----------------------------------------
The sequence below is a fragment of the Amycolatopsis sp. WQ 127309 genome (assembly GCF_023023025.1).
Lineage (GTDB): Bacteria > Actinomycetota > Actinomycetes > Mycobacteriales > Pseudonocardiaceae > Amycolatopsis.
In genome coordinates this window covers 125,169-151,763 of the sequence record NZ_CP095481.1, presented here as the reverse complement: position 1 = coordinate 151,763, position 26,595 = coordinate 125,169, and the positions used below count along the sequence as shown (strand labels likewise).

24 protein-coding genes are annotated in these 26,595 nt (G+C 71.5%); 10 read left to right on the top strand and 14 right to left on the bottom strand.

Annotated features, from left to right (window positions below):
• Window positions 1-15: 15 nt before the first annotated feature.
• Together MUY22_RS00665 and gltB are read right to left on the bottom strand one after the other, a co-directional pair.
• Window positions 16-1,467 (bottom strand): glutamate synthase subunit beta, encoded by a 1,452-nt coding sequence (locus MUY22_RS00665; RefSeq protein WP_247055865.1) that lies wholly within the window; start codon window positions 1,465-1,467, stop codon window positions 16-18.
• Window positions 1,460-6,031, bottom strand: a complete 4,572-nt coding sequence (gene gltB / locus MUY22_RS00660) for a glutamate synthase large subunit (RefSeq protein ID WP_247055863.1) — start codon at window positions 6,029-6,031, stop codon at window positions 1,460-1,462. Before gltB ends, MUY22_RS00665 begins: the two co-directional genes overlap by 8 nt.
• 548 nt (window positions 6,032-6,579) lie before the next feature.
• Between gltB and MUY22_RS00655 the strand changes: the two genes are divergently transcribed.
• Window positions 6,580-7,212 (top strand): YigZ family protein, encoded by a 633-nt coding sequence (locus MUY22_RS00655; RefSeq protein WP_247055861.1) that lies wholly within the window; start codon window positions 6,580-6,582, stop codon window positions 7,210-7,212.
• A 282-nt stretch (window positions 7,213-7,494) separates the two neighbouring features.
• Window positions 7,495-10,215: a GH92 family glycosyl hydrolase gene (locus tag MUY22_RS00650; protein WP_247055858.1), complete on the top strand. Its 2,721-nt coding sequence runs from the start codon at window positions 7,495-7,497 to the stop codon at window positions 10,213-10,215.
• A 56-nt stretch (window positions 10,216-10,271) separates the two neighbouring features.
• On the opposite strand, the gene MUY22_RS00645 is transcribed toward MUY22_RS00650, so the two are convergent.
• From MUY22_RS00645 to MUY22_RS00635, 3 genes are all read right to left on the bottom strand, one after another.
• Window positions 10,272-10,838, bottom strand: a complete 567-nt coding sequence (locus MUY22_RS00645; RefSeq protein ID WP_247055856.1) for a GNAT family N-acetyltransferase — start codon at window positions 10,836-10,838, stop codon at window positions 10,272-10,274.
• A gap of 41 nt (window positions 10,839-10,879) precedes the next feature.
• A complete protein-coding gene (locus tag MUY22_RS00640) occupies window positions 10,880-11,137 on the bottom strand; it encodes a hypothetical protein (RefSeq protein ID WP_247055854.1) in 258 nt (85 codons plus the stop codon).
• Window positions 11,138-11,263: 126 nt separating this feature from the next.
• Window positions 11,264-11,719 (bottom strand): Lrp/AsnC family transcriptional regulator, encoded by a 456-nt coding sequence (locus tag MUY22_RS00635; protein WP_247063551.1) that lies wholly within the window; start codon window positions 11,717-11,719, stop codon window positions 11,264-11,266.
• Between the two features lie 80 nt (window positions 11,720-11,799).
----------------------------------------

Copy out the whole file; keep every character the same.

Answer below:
The sequence below is a fragment of the Amycolatopsis sp. WQ 127309 genome (assembly GCF_023023025.1).
Lineage (GTDB): Bacteria > Actinomycetota > Actinomycetes > Mycobacteriales > Pseudonocardiaceae > Amycolatopsis.
In genome coordinates this window covers 125,169-151,763 of the sequence record NZ_CP095481.1, presented here as the reverse complement: position 1 = coordinate 151,763, position 26,595 = coordinate 125,169, and the positions used below count along the sequence as shown (strand labels likewise).

24 protein-coding genes are annotated in these 26,595 nt (G+C 71.5%); 10 read left to right on the top strand and 14 right to left on the bottom strand.

Annotated features, from left to right (window positions below):
• Window positions 1-15: 15 nt before the first annotated feature.
• Together MUY22_RS00665 and gltB are read right to left on the bottom strand one after the other, a co-directional pair.
• Window positions 16-1,467 (bottom strand): glutamate synthase subunit beta, encoded by a 1,452-nt coding sequence (locus MUY22_RS00665; RefSeq protein WP_247055865.1) that lies wholly within the window; start codon window positions 1,465-1,467, stop codon window positions 16-18.
• Window positions 1,460-6,031, bottom strand: a complete 4,572-nt coding sequence (gene gltB / locus MUY22_RS00660) for a glutamate synthase large subunit (RefSeq protein ID WP_247055863.1) — start codon at window positions 6,029-6,031, stop codon at window positions 1,460-1,462. Before gltB ends, MUY22_RS00665 begins: the two co-directional genes overlap by 8 nt.
• 548 nt (window positions 6,032-6,579) lie before the next feature.
• Between gltB and MUY22_RS00655 the strand changes: the two genes are divergently transcribed.
• Window positions 6,580-7,212 (top strand): YigZ family protein, encoded by a 633-nt coding sequence (locus MUY22_RS00655; RefSeq protein WP_247055861.1) that lies wholly within the window; start codon window positions 6,580-6,582, stop codon window positions 7,210-7,212.
• A 282-nt stretch (window positions 7,213-7,494) separates the two neighbouring features.
• Window positions 7,495-10,215: a GH92 family glycosyl hydrolase gene (locus tag MUY22_RS00650; protein WP_247055858.1), complete on the top strand. Its 2,721-nt coding sequence runs from the start codon at window positions 7,495-7,497 to the stop codon at window positions 10,213-10,215.
• A 56-nt stretch (window positions 10,216-10,271) separates the two neighbouring features.
• On the opposite strand, the gene MUY22_RS00645 is transcribed toward MUY22_RS00650, so the two are convergent.
• From MUY22_RS00645 to MUY22_RS00635, 3 genes are all read right to left on the bottom strand, one after another.
• Window positions 10,272-10,838, bottom strand: a complete 567-nt coding sequence (locus MUY22_RS00645; RefSeq protein ID WP_247055856.1) for a GNAT family N-acetyltransferase — start codon at window positions 10,836-10,838, stop codon at window positions 10,272-10,274.
• A gap of 41 nt (window positions 10,839-10,879) precedes the next feature.
• A complete protein-coding gene (locus tag MUY22_RS00640) occupies window positions 10,880-11,137 on the bottom strand; it encodes a hypothetical protein (RefSeq protein ID WP_247055854.1) in 258 nt (85 codons plus the stop codon).
• Window positions 11,138-11,263: 126 nt separating this feature from the next.
• Window positions 11,264-11,719 (bottom strand): Lrp/AsnC family transcriptional regulator, encoded by a 456-nt coding sequence (locus tag MUY22_RS00635; protein WP_247063551.1) that lies wholly within the window; start codon window positions 11,717-11,719, stop codon window positions 11,264-11,266.
• Between the two features lie 80 nt (window positions 11,720-11,799).